Archive for December, 2007

More Audiopuzzle Info for People Outside the U.S.

December 12, 2007

This post concerns the Audacious Audiopuzzles book I discussed in the previous post. If you live in the United States and order the book directly from the creators’ website, you can request a braille track listing and to have the CD case labeled in braille. If you live outside the United States, you can’t order directly from Audiopuzzles.com and must order from Amazon.com, and Amazon doesn’t provide a means to order the braille options. However, no matter where you live, you can contact the Audacious Audiopuzzles creators through their website and request braille track listings and braille labels you can put on the CD case. So while the process is slightly more complicated for people outside the U.S., everyone who needs it can get the book information in braille.

Accessible Audiopuzzles Book Available

December 10, 2007

If you enjoy puzzles, you might take a look at Audacious Audiopuzzles Book #1. While not a downloadable book — you have to buy it on CD (for US$14.99) — I am mentioning this book here because the content is completely accessible, and the creators have put a great deal of effort into further enhancing its accessibility to braille readers. The copy they sent me included a braille track list, and the CD case was labeled in braille. If you order from their website, you can request these options. The book is also available through Amazon.com, but braille track listings and CD labels are not available if you order from Amazon. Other ways to get the track listings are from the Audiopuzzles website and by inserting the CDs into your computer. The book is listed with the Gracenote CD database, so if you use iTunes, Winamp, or another program that makes use of that database, you’ll be all set, and you can rip the CDs to files you can play on a portable player if you wish.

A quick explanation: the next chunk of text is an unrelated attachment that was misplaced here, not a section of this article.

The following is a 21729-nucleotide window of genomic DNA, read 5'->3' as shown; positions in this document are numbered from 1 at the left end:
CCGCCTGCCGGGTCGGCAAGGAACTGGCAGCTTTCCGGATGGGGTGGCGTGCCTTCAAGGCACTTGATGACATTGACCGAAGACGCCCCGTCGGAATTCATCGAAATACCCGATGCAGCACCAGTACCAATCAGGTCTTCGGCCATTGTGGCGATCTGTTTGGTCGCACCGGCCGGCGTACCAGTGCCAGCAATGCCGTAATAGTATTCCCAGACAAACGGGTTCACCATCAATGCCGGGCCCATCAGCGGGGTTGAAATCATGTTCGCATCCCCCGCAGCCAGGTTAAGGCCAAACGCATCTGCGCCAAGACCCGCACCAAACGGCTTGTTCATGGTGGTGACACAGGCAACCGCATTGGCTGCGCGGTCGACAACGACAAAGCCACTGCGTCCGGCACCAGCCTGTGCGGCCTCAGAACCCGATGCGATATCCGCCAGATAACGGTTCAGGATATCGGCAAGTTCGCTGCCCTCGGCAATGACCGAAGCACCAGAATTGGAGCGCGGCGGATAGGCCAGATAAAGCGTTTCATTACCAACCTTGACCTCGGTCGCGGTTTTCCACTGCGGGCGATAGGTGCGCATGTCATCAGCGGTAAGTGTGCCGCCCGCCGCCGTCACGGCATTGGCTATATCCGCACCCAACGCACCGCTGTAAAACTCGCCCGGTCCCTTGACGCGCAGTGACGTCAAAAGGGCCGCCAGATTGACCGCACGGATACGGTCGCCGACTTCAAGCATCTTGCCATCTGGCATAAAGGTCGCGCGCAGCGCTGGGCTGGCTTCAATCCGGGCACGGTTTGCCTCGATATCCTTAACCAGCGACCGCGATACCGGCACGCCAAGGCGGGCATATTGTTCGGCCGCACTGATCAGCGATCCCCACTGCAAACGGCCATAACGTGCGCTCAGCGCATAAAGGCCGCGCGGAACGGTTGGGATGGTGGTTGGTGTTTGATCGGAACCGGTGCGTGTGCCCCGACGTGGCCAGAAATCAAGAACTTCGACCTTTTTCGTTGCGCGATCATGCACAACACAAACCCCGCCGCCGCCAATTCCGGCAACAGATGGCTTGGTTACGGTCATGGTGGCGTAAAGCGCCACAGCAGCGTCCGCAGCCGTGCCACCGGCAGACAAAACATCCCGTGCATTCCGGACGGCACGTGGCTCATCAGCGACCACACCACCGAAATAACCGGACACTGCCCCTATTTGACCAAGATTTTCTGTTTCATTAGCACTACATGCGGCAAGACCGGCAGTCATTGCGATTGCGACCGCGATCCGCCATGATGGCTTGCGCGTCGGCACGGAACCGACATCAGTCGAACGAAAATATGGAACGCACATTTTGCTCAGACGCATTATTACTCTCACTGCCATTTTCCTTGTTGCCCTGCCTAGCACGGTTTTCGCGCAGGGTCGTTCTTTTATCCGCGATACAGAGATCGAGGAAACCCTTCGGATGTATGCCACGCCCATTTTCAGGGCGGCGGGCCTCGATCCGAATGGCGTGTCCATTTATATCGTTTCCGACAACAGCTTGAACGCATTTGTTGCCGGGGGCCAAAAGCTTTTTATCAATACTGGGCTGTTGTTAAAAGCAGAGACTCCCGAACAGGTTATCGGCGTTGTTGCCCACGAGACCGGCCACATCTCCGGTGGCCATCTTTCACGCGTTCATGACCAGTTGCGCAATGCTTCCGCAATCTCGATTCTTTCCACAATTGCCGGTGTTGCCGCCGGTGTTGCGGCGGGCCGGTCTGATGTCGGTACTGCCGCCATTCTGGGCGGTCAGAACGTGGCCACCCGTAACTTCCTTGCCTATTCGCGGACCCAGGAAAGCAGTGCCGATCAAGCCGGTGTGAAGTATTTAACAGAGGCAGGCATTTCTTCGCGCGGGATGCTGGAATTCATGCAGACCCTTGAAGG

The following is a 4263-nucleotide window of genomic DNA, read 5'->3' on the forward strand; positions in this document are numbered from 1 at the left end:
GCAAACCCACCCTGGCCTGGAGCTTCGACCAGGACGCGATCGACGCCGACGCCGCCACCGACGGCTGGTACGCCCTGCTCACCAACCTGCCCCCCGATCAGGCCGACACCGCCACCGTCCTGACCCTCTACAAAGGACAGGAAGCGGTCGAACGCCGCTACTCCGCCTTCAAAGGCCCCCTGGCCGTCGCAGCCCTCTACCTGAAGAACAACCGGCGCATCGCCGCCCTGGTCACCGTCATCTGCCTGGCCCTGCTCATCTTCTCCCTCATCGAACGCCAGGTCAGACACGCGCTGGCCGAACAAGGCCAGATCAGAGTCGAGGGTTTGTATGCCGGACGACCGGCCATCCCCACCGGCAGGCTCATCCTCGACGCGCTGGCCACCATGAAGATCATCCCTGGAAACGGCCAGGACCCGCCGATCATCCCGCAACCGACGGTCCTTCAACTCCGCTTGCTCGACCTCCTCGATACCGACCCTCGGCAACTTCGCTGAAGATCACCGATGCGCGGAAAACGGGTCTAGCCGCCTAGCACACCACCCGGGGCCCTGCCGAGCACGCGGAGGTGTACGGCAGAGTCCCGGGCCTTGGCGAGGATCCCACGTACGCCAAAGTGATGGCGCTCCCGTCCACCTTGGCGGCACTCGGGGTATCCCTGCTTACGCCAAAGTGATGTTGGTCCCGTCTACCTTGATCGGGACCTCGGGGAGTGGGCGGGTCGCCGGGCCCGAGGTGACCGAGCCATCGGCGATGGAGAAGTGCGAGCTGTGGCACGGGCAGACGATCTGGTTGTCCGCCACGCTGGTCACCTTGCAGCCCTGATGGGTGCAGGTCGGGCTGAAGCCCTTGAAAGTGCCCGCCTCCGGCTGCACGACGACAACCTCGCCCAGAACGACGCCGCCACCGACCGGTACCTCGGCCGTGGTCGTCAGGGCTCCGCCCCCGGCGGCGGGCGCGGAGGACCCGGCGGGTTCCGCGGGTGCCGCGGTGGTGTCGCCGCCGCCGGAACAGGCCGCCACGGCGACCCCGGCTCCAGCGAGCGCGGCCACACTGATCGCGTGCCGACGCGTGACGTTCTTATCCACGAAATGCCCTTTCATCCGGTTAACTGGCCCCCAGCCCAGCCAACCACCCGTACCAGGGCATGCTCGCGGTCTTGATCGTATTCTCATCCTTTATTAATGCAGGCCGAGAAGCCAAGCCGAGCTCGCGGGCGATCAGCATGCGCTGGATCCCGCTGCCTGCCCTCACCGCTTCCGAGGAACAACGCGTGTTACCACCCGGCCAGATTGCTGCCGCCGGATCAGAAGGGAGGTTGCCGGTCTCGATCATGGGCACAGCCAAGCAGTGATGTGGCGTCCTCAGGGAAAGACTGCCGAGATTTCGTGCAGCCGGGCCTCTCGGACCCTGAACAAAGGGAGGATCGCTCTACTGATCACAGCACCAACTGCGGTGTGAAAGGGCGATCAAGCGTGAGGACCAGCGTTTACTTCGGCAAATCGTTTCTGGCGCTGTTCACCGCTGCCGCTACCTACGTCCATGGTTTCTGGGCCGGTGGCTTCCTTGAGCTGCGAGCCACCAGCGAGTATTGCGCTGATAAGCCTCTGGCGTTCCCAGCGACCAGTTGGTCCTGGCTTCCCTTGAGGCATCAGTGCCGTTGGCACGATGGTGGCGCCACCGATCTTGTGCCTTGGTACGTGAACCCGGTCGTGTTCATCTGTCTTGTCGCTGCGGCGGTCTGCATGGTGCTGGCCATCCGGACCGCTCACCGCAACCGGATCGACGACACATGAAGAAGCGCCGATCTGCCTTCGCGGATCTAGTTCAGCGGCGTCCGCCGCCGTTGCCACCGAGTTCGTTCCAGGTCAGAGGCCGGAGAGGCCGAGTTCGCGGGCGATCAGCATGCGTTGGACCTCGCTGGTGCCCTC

The book consists of 40 puzzles on two CDs. The range of puzzles included is wide — logic, word, and math puzzles; brain teasers; sound identification; and more. My family and I and two children we take in a carpool have been listening to the puzzles while driving to and from school, and everyone is enjoying them; the kids ask for them whenever they get into the car. We are about halfway through the book. The children range in age from six to ten, and quite a few of the puzzles are over their heads, but they can do just enough of them to hold their interest. The sound identification puzzles — where you are presented with six related sounds and have to figure out what they are — are particularly popular. My husband and I are enjoying all the puzzles. Occasionally a clue or puzzle seems rather obscure, but in most cases they are great fun. The creators assume you are doing the puzzles in your head; they never refer to pictures or other written material. So this is a fun, accessible product for children and adults, blind and sighted alike.

Free Tutorial on RSS Features of IE7

December 3, 2007

Internet Explorer 7 includes several features that make it easy to subscribe to RSS feeds and read the articles in those feeds quickly and efficiently. In the November 2007 edition of FSCast, Jonathan Mosen demonstrates everything you need to know to use these features, including finding the RSS feeds on a page, subscribing to the ones you’re interested in, navigating the feeds, reading articles efficiently using tabbed browsing, and subscribing to podcasts. While he uses JAWS 9 for this demonstration, almost all the commands and keystrokes he uses work just as well with other screen readers. This is a great resource.